Showing results for: Fruit and nuts
In everyday use, a fruit is mostly referred to as any soft, sweet-tasting part of a plant containing seeds. They are considered healthy foods, and dietary guidelines often recommend increased daily intake of this food source, alongside vegetables. The GHG impacts of producing fruit very much depend on the production and distribution methods – for example highly perishable produce such as soft berries may be transported by air at great GHG cost. The production of certain fruits, such as bananas and raspberries, typically entails high pesticide use and because of their high sugar content, may spoil easily. Therefore much fruit is lost and wasted on its way to the consumer, at environmental cost. Commercial almond, walnut and pistachio production are notably water intensive. Some express concern about the socio-economic impact of horticultural exports from developing countries to developed countries; while this can bring much needed cash to poor economies, shortages of nutritious food locally may be exacerbated by the export culture. Other issues relate to exploitation of workers and low wages.
FCRN member Margareta Lelea of the German Institute for Tropical and Subtropical Agriculture (DITSL) has co-authored this paper, which uses the example of the pineapple supply chain in Uganda to argue that efforts to reduce post-harvest losses often neglect the uses of waste streams by local people.
This paper reviews literature on the effects of environmental factors on the yields and nutritional qualities of fruit, nuts and seeds. In general, yields are expected to decrease under conditions of reduced water availability, higher ozone concentrations, temperatures above 28°C and higher water salinity. Berry and peanut yields respond positively to higher carbon dioxide levels, but this effect is reduced when temperatures also rise.
FCRN member Sara Middleton has been involved in producing the documentary Bananageddon, which looks at the socio-economic and environmental issues of current banana production methods and what the future holds for the world’s favourite fruit.
This report from The Climate Coalition (a UK-based association of organisations with an interest in climate change) outlines how production of fruit and vegetables in the UK is threatened by extreme weather events made more likely by climate change.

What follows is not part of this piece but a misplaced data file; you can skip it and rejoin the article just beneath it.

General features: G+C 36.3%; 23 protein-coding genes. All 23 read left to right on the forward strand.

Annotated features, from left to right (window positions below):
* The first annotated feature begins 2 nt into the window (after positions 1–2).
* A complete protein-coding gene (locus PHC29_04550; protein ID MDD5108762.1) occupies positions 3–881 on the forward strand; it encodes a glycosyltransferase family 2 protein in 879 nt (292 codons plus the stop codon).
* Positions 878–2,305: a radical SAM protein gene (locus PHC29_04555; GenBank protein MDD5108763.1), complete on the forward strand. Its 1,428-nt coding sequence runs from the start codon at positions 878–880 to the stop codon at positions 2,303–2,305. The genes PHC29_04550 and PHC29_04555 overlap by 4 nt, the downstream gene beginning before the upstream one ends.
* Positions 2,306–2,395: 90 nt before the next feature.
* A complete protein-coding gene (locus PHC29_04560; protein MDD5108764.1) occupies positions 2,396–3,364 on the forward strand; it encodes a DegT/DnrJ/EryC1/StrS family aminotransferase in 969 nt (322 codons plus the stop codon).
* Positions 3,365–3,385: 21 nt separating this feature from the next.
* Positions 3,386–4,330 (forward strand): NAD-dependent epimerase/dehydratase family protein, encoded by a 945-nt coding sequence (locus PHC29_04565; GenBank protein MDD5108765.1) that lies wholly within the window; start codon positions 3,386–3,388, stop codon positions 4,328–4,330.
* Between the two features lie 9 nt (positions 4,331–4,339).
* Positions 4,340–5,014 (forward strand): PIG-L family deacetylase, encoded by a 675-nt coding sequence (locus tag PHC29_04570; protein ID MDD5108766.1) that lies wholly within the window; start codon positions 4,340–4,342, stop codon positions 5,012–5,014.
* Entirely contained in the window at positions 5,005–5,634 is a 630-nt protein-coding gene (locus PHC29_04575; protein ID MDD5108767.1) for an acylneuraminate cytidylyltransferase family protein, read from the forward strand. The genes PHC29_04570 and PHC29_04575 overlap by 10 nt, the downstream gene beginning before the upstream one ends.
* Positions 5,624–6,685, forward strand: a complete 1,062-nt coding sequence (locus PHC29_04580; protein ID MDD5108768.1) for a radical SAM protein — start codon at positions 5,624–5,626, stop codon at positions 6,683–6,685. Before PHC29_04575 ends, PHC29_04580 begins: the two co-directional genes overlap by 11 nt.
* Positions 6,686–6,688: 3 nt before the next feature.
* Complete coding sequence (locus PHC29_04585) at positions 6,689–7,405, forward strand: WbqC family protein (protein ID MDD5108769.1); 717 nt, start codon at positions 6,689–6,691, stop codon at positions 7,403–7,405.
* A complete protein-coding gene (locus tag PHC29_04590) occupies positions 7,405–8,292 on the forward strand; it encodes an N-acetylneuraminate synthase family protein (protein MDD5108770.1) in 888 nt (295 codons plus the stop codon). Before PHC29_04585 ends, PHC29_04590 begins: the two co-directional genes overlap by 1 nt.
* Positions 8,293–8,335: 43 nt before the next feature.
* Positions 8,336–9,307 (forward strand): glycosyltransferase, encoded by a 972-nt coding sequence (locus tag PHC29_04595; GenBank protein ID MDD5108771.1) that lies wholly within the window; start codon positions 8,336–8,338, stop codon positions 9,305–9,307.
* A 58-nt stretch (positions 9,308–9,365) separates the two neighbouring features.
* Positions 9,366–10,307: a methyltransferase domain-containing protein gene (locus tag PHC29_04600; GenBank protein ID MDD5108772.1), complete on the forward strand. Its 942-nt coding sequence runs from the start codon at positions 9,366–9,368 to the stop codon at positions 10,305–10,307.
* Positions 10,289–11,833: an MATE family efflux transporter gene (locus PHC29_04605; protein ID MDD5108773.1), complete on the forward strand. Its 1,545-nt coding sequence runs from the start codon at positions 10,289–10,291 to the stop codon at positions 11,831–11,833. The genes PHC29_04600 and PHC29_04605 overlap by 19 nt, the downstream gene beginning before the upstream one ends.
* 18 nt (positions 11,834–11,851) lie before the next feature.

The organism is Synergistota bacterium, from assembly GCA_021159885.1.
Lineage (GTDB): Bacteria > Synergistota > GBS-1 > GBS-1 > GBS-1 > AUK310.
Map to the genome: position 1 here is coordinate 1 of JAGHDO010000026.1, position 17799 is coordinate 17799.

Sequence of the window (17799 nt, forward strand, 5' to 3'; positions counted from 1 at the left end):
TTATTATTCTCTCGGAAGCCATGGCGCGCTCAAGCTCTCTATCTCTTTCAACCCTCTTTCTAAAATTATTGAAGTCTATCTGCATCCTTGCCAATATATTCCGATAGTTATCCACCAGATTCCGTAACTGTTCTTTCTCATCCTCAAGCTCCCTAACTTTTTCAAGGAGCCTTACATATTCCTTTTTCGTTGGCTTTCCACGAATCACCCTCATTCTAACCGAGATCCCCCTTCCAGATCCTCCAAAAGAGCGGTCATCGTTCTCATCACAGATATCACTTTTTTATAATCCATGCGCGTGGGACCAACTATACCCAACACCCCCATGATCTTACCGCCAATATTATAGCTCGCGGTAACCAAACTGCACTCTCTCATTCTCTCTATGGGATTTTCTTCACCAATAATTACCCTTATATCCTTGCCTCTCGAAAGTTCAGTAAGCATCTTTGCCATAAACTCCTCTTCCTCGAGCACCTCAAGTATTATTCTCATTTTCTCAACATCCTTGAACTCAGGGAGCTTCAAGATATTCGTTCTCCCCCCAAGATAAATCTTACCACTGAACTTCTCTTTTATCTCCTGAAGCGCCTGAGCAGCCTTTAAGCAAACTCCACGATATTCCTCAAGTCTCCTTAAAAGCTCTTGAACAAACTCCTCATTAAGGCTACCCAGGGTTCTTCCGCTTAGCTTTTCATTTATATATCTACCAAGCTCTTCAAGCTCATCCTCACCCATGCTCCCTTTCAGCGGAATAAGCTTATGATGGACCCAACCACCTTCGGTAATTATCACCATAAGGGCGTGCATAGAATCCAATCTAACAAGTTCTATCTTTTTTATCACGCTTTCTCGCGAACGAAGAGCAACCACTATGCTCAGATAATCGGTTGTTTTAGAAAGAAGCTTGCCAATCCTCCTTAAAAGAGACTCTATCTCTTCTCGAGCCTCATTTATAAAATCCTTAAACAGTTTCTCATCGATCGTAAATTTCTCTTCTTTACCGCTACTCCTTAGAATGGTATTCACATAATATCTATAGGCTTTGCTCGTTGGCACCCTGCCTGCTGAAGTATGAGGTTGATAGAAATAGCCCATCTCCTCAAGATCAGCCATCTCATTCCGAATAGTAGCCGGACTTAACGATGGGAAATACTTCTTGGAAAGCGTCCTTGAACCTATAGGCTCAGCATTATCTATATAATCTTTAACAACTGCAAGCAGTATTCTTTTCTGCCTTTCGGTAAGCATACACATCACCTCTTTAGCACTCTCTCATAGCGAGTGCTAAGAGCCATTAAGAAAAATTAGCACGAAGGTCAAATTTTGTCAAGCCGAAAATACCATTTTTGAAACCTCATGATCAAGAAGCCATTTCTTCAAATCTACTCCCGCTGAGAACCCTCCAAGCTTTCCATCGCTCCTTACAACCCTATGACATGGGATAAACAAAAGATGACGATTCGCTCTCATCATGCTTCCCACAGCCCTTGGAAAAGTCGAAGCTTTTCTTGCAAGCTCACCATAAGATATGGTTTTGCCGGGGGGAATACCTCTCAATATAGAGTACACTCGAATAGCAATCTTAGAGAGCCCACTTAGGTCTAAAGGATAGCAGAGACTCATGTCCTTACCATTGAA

These two books, edited by Debashis Mandal, Amritesh C. Shukla and Mohammed Wasim Siddiqui, outline current trends in research on sustainable horticulture. Volume 1 covers diversity, production, and crop improvement while Volume 2 covers food, health, and nutrition.
Some avocado plantation owners in Chile are illegally diverting water from rivers and leaving local villagers without enough water, according to a feature in the Guardian. Demand for avocados has increased by 27% in the UK in the last year. Activist Veronica Vilches claimed that local people are getting sick because of the lack of water, while activist Rodrigo Mundaca says that the water provided to resident by trucks is of poor quality.
In this article researchers argue that even just 2.5 portions of fruit and vegetables daily can lower the chance of heart disease, stroke, cancer and premature death. If the amount is further increased to 10 a day this could prevent up to 7.8 million premature deaths worldwide every year.
The DNA of Pseudocercospora fijiensis, the fungus that causes the black Sigatoka disease in bananas, has been sequenced and assembled in an attempt to find means of disease control. The black Sigatoka disease occurs across the tropics and is responsible for huge banana yield losses. In addition, it can cause the fruit to ripen prematurely, which stops exports of the crop. The Cavendish banana, the clonal type of bananas most consumers in the west eat is especially vulnerable to the black Sigatoka fungi.
This report produced by Food Research Collaboration (FRC) outlines the horticulture sector’s potential to create a shift towards healthier diets in the UK by contributing to overall fruit and vegetable consumption.
The EU parliament has now approved a law which will merge the separate EU school milk and fruit schemes and boost their combined annual budget from €20m to €250m a year.
This paper published in Nature shows that neonicotinoids, a commonly used insecticide seed coating can have serious consequences for wild bees. The paper is based on a study of 16 rapeseed fields in the southern part of Sweden; it finds that there are only half as many bees in fields that have been treated with the insecticide as in untreated ones. Insecticides that include neonicotinoid make up a fifth of the whole insecticide market.
This commentary from Confectionary news argues that suppliers of ingredients should set targets to achieve fully sustainable cocoa and it states that standardisation is crucial since more than 80% of the produced cocoa in the world is now unaccounted for. The article states that the European Committee for Standardization (CEN) and the International Organization for Standardization (ISO) will be introducing a voluntary joint standard for traceable and sustainable cocoa in 2016.
A new policy report from the Fairtrade foundation, Britain’s Bruising Banana Wars: Why cheap bananas threaten farmers’ futures looks at how price pressures in many banana producing countries have led to job losses, the casualisation of labour and the marginalising of smallholder producers. These in turn negatively affects wages, access to services and the environmental sustainability of banana production.